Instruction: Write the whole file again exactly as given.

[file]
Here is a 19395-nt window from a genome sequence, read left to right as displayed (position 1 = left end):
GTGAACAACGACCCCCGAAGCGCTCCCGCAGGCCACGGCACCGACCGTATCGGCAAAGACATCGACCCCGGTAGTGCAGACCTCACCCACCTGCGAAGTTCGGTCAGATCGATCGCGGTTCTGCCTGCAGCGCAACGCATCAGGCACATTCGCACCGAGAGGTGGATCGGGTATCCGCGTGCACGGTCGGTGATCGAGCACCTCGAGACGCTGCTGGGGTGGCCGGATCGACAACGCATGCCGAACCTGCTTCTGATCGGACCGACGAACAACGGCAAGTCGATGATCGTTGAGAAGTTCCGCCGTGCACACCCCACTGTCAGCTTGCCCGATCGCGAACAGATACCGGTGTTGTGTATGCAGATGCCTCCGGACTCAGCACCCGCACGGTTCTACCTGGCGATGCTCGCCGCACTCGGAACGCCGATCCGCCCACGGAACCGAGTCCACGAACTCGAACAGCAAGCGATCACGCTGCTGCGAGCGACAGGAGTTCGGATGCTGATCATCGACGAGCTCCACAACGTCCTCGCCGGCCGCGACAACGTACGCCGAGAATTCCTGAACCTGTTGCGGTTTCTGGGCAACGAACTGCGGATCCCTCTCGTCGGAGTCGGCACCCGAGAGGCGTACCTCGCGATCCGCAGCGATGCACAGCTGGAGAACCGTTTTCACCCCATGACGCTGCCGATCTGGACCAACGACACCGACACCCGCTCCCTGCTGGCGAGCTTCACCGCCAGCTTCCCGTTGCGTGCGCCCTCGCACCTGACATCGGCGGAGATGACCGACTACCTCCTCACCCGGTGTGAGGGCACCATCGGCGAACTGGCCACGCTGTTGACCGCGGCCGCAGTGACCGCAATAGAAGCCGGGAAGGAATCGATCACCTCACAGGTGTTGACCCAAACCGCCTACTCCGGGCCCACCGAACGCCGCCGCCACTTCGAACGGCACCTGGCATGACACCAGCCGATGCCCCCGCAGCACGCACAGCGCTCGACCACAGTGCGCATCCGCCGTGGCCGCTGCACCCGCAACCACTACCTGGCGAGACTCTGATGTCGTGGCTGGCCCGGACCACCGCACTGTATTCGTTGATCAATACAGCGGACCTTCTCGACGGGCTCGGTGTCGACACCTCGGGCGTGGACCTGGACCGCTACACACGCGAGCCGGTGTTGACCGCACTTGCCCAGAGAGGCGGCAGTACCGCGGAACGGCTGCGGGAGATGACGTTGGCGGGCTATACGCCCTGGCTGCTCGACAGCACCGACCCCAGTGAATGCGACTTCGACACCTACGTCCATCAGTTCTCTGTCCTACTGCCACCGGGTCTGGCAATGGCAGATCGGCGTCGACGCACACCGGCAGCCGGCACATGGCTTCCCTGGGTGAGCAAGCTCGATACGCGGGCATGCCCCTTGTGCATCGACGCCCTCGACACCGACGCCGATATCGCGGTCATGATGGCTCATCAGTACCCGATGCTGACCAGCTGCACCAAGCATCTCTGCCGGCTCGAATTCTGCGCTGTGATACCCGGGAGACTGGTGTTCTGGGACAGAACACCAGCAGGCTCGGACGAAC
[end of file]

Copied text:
Here is a 19395-nt window from a genome sequence, read left to right as displayed (position 1 = left end):
GTGAACAACGACCCCCGAAGCGCTCCCGCAGGCCACGGCACCGACCGTATCGGCAAAGACATCGACCCCGGTAGTGCAGACCTCACCCACCTGCGAAGTTCGGTCAGATCGATCGCGGTTCTGCCTGCAGCGCAACGCATCAGGCACATTCGCACCGAGAGGTGGATCGGGTATCCGCGTGCACGGTCGGTGATCGAGCACCTCGAGACGCTGCTGGGGTGGCCGGATCGACAACGCATGCCGAACCTGCTTCTGATCGGACCGACGAACAACGGCAAGTCGATGATCGTTGAGAAGTTCCGCCGTGCACACCCCACTGTCAGCTTGCCCGATCGCGAACAGATACCGGTGTTGTGTATGCAGATGCCTCCGGACTCAGCACCCGCACGGTTCTACCTGGCGATGCTCGCCGCACTCGGAACGCCGATCCGCCCACGGAACCGAGTCCACGAACTCGAACAGCAAGCGATCACGCTGCTGCGAGCGACAGGAGTTCGGATGCTGATCATCGACGAGCTCCACAACGTCCTCGCCGGCCGCGACAACGTACGCCGAGAATTCCTGAACCTGTTGCGGTTTCTGGGCAACGAACTGCGGATCCCTCTCGTCGGAGTCGGCACCCGAGAGGCGTACCTCGCGATCCGCAGCGATGCACAGCTGGAGAACCGTTTTCACCCCATGACGCTGCCGATCTGGACCAACGACACCGACACCCGCTCCCTGCTGGCGAGCTTCACCGCCAGCTTCCCGTTGCGTGCGCCCTCGCACCTGACATCGGCGGAGATGACCGACTACCTCCTCACCCGGTGTGAGGGCACCATCGGCGAACTGGCCACGCTGTTGACCGCGGCCGCAGTGACCGCAATAGAAGCCGGGAAGGAATCGATCACCTCACAGGTGTTGACCCAAACCGCCTACTCCGGGCCCACCGAACGCCGCCGCCACTTCGAACGGCACCTGGCATGACACCAGCCGATGCCCCCGCAGCACGCACAGCGCTCGACCACAGTGCGCATCCGCCGTGGCCGCTGCACCCGCAACCACTACCTGGCGAGACTCTGATGTCGTGGCTGGCCCGGACCACCGCACTGTATTCGTTGATCAATACAGCGGACCTTCTCGACGGGCTCGGTGTCGACACCTCGGGCGTGGACCTGGACCGCTACACACGCGAGCCGGTGTTGACCGCACTTGCCCAGAGAGGCGGCAGTACCGCGGAACGGCTGCGGGAGATGACGTTGGCGGGCTATACGCCCTGGCTGCTCGACAGCACCGACCCCAGTGAATGCGACTTCGACACCTACGTCCATCAGTTCTCTGTCCTACTGCCACCGGGTCTGGCAATGGCAGATCGGCGTCGACGCACACCGGCAGCCGGCACATGGCTTCCCTGGGTGAGCAAGCTCGATACGCGGGCATGCCCCTTGTGCATCGACGCCCTCGACACCGACGCCGATATCGCGGTCATGATGGCTCATCAGTACCCGATGCTGACCAGCTGCACCAAGCATCTCTGCCGGCTCGAATTCTGCGCTGTGATACCCGGGAGACTGGTGTTCTGGGACAGAACACCAGCAGGCTCGGACGAAC